It is well known that during the life-cycle the growth of the ship weight is one of the main source of the performance-loss. Stern flaps have been used in many recent designs of transom stern vessels, in particular by the US Navy, to increase top speed or to realize improvements in fuel economy over the operating range. Furthermore, stern flap implementation has also become a practical retrofit on existing platform because significant improvements can be achieved at minimal cost.
According to the US Navy experience, in order to analyze this aspect, the Ship Design Office of the Italian Navy General Staff has been performed a preliminary evaluation of the application of this device on own Destroyer hull (De La Penne Class), using the CFD U-RANSE approach and through experimental test campaign performed at Model Basin of CNR-INM (Council of National Research – Institute of Marine Engineering). This preliminary study was conducted in model and full scale: several flap angles have been tested with a fixed NACA profile. The results have shown that the major improvements, in terms of power reduction, have been obtained for the interest speed range (Fr∇ =0.94 -1.18).
Chaired by Paola GUALENI, University of Genova, IT
Abstract: Ship parametric roll is one of the main reasons for marine accidents and is introduced into the second-generation intact stability criteria by the International Maritime Organization (IMO) recently. In order to study the inner mechanism and predict the possibility of the ship parametric roll in head waves, a time-domain model based on the IRF (Impulse Response Function) concept and the weakly nonlinear assumptions is constructed to predict large-amplitude ship motions and investigate the phenomenon of parametric roll as well as the key affecting factors in this paper. The F-K forces and the restoring forces are calculated on the instantaneous wet surface while the radiation and diffraction forces are kept linear and tansformed from frequency-domain results. The model is validated with experimental results of S175 to prove its feasibility in motion prediction firstly. Based on this, a ro-ro ship is selected as an example for the investigation of the parametric roll resonance. The effects of wave height, wave length, ship length, ship speed and the relation between wave frequency and roll nature frequency on parametric roll in head waves are discussed.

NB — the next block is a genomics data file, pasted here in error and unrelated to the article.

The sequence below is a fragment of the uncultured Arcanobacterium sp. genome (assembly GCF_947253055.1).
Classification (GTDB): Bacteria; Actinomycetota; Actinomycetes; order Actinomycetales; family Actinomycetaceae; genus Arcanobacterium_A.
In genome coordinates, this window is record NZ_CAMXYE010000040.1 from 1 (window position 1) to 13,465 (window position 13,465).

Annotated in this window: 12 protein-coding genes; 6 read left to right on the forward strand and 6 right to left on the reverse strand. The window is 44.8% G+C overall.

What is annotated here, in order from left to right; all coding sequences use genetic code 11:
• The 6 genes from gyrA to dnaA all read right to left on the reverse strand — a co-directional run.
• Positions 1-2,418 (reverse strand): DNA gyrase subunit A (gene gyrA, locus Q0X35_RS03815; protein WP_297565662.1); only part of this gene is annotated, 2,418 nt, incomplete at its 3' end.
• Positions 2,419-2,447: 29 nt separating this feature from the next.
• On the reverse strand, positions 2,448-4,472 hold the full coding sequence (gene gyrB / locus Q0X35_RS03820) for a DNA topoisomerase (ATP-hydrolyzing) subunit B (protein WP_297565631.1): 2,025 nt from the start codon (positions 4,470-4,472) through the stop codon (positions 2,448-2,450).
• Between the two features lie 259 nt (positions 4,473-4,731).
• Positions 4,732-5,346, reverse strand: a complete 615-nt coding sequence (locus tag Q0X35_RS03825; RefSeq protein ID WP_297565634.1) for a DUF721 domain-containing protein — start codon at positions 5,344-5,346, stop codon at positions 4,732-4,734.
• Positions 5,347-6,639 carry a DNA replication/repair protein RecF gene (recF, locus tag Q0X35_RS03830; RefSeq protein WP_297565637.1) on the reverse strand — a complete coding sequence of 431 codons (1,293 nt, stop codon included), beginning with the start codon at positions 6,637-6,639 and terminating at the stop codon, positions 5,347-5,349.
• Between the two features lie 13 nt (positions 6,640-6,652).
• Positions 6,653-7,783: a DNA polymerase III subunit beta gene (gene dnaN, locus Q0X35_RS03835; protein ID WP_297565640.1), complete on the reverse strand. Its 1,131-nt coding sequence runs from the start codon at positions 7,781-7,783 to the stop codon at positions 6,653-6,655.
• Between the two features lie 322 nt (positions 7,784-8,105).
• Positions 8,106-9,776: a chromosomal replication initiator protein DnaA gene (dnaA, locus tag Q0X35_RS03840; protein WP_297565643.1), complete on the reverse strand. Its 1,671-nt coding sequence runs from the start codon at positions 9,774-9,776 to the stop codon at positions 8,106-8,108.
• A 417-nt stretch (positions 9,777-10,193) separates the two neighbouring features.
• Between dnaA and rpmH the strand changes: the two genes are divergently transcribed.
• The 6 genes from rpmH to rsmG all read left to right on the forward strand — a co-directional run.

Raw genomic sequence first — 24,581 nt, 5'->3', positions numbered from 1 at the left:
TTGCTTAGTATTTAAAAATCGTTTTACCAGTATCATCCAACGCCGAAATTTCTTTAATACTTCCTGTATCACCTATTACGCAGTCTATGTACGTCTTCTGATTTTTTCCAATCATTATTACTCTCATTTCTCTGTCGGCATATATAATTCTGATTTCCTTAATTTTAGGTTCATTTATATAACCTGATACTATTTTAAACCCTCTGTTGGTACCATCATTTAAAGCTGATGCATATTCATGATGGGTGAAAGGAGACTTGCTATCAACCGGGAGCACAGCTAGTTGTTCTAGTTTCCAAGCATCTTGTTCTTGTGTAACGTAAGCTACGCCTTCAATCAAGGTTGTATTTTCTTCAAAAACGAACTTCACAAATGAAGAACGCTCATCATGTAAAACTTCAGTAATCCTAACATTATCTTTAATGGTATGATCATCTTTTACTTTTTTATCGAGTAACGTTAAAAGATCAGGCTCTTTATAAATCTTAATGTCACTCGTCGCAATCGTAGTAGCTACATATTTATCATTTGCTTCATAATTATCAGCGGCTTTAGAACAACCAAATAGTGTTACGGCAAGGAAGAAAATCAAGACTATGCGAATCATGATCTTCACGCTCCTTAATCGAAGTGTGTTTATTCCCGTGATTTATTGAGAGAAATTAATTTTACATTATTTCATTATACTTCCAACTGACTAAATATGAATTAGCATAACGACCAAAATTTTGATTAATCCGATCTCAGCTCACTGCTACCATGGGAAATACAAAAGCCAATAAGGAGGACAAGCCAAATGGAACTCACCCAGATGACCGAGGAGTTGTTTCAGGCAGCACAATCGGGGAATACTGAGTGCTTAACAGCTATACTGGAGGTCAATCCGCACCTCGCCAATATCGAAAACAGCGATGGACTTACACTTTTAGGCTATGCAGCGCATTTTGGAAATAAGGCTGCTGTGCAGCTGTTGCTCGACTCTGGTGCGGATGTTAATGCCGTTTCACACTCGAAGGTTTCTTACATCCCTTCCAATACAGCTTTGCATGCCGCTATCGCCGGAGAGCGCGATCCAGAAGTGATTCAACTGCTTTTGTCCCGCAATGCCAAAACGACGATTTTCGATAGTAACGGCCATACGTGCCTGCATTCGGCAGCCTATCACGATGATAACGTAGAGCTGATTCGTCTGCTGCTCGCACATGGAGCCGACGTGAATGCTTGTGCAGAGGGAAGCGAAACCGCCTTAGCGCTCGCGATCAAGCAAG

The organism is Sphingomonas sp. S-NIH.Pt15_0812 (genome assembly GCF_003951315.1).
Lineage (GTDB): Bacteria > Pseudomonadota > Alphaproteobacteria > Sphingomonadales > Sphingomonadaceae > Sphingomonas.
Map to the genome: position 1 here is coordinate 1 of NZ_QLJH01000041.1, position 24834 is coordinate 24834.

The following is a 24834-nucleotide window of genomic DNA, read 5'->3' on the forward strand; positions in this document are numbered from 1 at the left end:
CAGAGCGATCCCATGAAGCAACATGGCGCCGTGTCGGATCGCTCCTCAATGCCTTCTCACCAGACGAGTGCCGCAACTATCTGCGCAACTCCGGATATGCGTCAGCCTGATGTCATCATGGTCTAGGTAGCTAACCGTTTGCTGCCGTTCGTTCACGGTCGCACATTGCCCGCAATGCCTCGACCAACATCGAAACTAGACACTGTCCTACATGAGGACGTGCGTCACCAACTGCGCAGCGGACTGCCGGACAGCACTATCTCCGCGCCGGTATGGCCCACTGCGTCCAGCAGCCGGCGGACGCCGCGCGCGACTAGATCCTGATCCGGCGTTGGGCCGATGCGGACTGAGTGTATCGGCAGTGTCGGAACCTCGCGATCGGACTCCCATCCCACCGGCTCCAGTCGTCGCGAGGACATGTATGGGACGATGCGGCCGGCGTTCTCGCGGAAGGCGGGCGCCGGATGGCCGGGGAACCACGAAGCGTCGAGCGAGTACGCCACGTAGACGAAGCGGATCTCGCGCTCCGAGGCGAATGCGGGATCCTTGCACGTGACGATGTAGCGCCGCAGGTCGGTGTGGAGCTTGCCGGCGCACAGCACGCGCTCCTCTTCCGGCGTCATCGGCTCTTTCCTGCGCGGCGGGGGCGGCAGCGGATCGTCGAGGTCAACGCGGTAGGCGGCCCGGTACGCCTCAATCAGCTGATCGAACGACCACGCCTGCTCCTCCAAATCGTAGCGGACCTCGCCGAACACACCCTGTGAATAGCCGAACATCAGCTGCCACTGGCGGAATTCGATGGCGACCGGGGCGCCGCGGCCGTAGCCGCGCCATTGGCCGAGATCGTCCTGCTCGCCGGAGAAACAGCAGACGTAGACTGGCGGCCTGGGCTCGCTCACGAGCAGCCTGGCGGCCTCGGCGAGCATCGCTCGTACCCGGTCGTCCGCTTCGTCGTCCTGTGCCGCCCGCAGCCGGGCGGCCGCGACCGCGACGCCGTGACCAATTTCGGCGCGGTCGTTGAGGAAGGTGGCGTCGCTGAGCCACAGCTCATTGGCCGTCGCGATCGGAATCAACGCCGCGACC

Key words: Parametric roll; head waves; time-domain model; large-amplitude motion; affecting factors; numerical study
Abstract. The International Maritime Organization (IMO) is working on the finalization of the Second Generation Intact Stability Criteria (SGISC) intended to be included in Part A of the 2008 International Code on Intact Stability in the following years. The SGISC consider five modes of dynamic stability failure in waves: parametric roll, pure loss of stability, surf riding/broaching to, dead ship condition and excessive acceleration.
In this paper, a set of semi-displacement, round bilge and transom stern hull forms, i.e. typical naval hull forms, is examined in different loading conditions. Although naval ships are not directly impacted by SGISC, they are sensitive to dynamic stability failure phenomena due to their geometry and range of service speeds.
A brief presentation of first and second vulnerability levels for parametric roll, pure loss of stability, dead ship condition and excessive acceleration failure modes is given, jointly with some remarks on the physical background. The procedure to assess vulnerability criteria has been implemented in Matlab©, referring to the latest drafts of the criteria (SDC 7/5, 2019). The limiting KG curves associated with this set of criteria have been obtained for the various condition of loading, for each vessel. The minimum allowable KG curve associated with the excessive acceleration criterion has been compared with the maximum allowable KG curve, to investigate the consistency of the safe operational area.